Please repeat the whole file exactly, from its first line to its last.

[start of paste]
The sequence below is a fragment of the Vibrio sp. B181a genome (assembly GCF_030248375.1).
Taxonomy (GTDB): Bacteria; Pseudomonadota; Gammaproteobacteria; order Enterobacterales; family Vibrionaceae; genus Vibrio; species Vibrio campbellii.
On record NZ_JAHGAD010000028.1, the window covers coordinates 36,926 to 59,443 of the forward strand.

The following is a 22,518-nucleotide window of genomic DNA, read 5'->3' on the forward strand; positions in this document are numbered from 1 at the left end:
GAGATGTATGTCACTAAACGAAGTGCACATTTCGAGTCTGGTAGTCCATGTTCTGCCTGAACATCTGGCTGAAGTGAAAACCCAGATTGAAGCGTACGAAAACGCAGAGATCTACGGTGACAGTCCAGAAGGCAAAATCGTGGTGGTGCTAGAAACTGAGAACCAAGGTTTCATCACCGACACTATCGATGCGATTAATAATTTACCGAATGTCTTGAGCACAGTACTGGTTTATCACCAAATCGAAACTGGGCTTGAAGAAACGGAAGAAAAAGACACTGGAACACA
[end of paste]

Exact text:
The sequence below is a fragment of the Vibrio sp. B181a genome (assembly GCF_030248375.1).
Taxonomy (GTDB): Bacteria; Pseudomonadota; Gammaproteobacteria; order Enterobacterales; family Vibrionaceae; genus Vibrio; species Vibrio campbellii.
On record NZ_JAHGAD010000028.1, the window covers coordinates 36,926 to 59,443 of the forward strand.

The following is a 22,518-nucleotide window of genomic DNA, read 5'->3' on the forward strand; positions in this document are numbered from 1 at the left end:
GAGATGTATGTCACTAAACGAAGTGCACATTTCGAGTCTGGTAGTCCATGTTCTGCCTGAACATCTGGCTGAAGTGAAAACCCAGATTGAAGCGTACGAAAACGCAGAGATCTACGGTGACAGTCCAGAAGGCAAAATCGTGGTGGTGCTAGAAACTGAGAACCAAGGTTTCATCACCGACACTATCGATGCGATTAATAATTTACCGAATGTCTTGAGCACAGTACTGGTTTATCACCAAATCGAAACTGGGCTTGAAGAAACGGAAGAAAAAGACACTGGAACACA